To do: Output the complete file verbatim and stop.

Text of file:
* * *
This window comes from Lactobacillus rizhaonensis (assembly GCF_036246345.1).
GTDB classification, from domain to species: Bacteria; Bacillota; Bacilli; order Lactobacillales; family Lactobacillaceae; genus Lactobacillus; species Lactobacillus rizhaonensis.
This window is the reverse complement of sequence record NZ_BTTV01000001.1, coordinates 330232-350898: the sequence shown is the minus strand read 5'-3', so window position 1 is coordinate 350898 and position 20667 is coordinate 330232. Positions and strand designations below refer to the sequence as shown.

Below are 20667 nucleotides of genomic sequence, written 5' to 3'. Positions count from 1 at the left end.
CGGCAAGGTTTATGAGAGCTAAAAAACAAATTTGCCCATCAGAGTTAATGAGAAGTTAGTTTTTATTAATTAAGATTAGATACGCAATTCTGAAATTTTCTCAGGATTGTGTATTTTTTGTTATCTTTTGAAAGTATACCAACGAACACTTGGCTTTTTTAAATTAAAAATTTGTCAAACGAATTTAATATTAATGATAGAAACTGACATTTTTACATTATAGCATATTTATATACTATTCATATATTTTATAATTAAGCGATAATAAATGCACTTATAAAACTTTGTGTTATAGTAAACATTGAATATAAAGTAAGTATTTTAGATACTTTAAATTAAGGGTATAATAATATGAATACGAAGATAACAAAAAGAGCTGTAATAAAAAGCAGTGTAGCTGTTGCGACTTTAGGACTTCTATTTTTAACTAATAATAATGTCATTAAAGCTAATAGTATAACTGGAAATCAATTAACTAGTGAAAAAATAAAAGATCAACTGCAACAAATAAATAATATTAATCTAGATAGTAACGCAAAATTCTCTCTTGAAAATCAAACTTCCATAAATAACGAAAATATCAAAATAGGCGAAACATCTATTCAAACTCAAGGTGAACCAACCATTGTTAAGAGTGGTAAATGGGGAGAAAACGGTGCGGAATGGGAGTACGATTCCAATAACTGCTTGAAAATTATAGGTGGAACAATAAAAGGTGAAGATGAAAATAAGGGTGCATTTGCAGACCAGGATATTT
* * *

This window comes from Lactobacillus rizhaonensis (assembly GCF_036246345.1).
GTDB classification, from domain to species: Bacteria; Bacillota; Bacilli; order Lactobacillales; family Lactobacillaceae; genus Lactobacillus; species Lactobacillus rizhaonensis.
This window is the reverse complement of sequence record NZ_BTTV01000001.1, coordinates 330232-350898: the sequence shown is the minus strand read 5'-3', so window position 1 is coordinate 350898 and position 20667 is coordinate 330232. Positions and strand designations below refer to the sequence as shown.

Below are 20667 nucleotides of genomic sequence, written 5' to 3'. Positions count from 1 at the left end.
CGGCAAGGTTTATGAGAGCTAAAAAACAAATTTGCCCATCAGAGTTAATGAGAAGTTAGTTTTTATTAATTAAGATTAGATACGCAATTCTGAAATTTTCTCAGGATTGTGTATTTTTTGTTATCTTTTGAAAGTATACCAACGAACACTTGGCTTTTTTAAATTAAAAATTTGTCAAACGAATTTAATATTAATGATAGAAACTGACATTTTTACATTATAGCATATTTATATACTATTCATATATTTTATAATTAAGCGATAATAAATGCACTTATAAAACTTTGTGTTATAGTAAACATTGAATATAAAGTAAGTATTTTAGATACTTTAAATTAAGGGTATAATAATATGAATACGAAGATAACAAAAAGAGCTGTAATAAAAAGCAGTGTAGCTGTTGCGACTTTAGGACTTCTATTTTTAACTAATAATAATGTCATTAAAGCTAATAGTATAACTGGAAATCAATTAACTAGTGAAAAAATAAAAGATCAACTGCAACAAATAAATAATATTAATCTAGATAGTAACGCAAAATTCTCTCTTGAAAATCAAACTTCCATAAATAACGAAAATATCAAAATAGGCGAAACATCTATTCAAACTCAAGGTGAACCAACCATTGTTAAGAGTGGTAAATGGGGAGAAAACGGTGCGGAATGGGAGTACGATTCCAATAACTGCTTGAAAATTATAGGTGGAACAATAAAAGGTGAAGATGAAAATAAGGGTGCATTTGCAGACCAGGATATTT